England: High Court to hear challenge over government refusal to hold judge-led inquiry into torture and rendition
The High Court of England and Wales will hear a judicial review challenge over the UK government’s refusal to hold a fully independent, judge-led inquiry into British involvement in rendition and torture, a judge has ruled.
Human rights NGO Reprieve, politicians David Davis and Dan Jarvis launched judicial review proceedings against the government in October of this year.
In granting permission for the case to proceed, Mr Justice Hilliard wrote: “The argument for an unmet investigative obligation emerges from the history of previous investigations which were not completed…witness testimony is particularly important where records may not tell the full story…systemic failings may not be satisfactorily identified in separate proceedings initiated by individuals. Although some lessons have undoubtedly been learned and improvements made, it is open to argument whether all the necessary lessons can have been learned if the facts have not been fully established.”
Mr Justice Hilliard referenced the Intelligence and Security Committee’s (ISC) findings extensively in his judgment granting permission for the judicial review to proceed:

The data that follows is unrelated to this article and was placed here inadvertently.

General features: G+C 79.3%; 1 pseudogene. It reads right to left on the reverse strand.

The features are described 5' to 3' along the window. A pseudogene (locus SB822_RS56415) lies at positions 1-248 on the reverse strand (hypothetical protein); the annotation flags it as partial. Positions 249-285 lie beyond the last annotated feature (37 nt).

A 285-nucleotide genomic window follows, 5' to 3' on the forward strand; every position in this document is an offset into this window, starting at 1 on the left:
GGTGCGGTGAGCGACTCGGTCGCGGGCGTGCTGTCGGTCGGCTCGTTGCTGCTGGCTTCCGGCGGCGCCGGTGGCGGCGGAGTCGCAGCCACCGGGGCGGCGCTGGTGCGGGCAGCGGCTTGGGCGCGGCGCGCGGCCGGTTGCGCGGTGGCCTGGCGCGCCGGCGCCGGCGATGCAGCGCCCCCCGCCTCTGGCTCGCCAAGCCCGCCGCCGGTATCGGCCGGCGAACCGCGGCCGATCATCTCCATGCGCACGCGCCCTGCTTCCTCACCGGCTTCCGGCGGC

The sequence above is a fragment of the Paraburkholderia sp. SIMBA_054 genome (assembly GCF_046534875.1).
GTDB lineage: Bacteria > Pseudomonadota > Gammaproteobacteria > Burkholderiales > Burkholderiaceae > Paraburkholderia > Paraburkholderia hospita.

“…the ISC found 232 cases recorded where UK personnel continued to supply questions or intelligence to liaison services after they knew or suspected (or should have suspected) that a detainee had been or was being mistreated. [And], there is reference to the impossibility of establishing the full facts from the documents alone. More generally, the ISC had said…that it was essential to hear from witnesses if the inquiry was to be thorough and comprehensive and in a position to reach properly considered, balanced and fair views about the facts. In the event, witnesses were not made available.”
In July of this year, then-Deputy Prime Minister David Lidington told Parliament: “I can confirm today that the government has decided that it is not necessary to establish a further inquiry. There is no policy reason to do so, given the extensive work already undertaken to improve policies and practices in this area. The government’s position is also that there is no legal obligation.”
Maya Foa, director of Reprieve, said: “We are very pleased that the court has found that the government has a case to answer over its failure to properly investigate ‘war on terror’-era torture and rendition.
“When the government broke its promise to survivors of torture, it also broke the law. The powerful must be held to account so that victims can move on with their lives, but just as importantly because if we do not fully investigate our past mistakes, we are doomed to repeat them.”